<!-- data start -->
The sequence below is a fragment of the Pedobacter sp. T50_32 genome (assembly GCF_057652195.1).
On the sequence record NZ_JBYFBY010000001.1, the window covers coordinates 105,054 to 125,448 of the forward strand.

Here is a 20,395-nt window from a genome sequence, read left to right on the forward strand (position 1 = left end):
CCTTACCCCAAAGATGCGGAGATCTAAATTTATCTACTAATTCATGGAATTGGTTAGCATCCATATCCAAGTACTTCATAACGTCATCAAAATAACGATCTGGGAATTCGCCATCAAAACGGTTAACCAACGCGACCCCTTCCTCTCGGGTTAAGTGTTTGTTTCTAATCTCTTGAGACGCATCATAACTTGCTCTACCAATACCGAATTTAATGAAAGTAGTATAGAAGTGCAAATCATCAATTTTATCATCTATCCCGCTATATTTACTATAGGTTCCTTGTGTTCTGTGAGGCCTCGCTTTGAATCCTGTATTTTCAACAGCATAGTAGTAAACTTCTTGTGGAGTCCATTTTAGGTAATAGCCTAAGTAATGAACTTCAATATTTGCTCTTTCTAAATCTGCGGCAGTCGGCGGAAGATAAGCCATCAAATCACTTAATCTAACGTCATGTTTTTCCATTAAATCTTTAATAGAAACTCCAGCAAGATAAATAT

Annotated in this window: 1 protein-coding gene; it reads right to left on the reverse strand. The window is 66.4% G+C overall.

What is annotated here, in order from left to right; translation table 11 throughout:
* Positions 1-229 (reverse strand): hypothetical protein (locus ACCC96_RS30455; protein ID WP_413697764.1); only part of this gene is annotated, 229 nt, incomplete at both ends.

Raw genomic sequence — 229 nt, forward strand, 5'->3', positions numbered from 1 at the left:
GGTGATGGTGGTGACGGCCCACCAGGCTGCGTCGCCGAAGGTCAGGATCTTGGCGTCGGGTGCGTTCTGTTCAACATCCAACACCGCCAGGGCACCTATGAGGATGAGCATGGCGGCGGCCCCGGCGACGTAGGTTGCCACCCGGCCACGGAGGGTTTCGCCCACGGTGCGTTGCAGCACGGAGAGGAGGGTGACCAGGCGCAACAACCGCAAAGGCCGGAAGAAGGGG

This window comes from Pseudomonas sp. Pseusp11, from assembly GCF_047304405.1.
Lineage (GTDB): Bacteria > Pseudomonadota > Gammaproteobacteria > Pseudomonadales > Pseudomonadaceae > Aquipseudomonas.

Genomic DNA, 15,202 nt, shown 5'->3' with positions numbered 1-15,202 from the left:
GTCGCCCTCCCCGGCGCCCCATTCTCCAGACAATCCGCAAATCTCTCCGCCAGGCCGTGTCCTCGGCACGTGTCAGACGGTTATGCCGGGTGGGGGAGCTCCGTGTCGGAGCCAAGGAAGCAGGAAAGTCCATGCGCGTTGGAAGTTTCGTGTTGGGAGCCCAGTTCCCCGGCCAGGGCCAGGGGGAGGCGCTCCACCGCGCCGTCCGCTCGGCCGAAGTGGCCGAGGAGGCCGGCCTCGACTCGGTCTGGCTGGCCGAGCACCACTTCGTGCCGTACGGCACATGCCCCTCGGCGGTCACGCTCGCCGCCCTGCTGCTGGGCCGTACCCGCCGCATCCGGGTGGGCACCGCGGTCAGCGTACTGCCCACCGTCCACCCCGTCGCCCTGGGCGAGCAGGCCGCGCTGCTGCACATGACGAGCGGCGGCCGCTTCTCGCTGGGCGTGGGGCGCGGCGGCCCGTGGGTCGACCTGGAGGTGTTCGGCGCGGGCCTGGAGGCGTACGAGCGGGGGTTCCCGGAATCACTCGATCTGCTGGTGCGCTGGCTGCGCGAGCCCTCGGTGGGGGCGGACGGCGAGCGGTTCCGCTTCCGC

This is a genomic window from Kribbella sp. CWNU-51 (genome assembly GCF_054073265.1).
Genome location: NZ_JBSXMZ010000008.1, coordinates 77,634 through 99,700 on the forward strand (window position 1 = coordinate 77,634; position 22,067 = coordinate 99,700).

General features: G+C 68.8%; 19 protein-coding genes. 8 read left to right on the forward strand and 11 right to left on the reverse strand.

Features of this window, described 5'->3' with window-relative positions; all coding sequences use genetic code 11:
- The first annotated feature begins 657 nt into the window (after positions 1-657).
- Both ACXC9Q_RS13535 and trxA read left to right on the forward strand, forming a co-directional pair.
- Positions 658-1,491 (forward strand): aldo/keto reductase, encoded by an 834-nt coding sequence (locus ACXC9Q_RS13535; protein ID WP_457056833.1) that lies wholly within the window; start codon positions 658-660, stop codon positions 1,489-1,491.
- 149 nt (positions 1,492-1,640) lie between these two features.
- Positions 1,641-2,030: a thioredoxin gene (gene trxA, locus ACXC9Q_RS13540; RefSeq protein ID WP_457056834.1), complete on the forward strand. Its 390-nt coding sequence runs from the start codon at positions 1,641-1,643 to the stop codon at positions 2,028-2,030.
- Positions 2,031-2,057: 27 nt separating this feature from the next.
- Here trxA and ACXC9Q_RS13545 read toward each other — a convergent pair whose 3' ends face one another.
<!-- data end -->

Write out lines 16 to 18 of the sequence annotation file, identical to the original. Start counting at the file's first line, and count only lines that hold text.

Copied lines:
General features: G+C 68.8%; 19 protein-coding genes. 8 read left to right on the forward strand and 11 right to left on the reverse strand.

Features of this window, described 5'->3' with window-relative positions; all coding sequences use genetic code 11:
- The first annotated feature begins 657 nt into the window (after positions 1-657).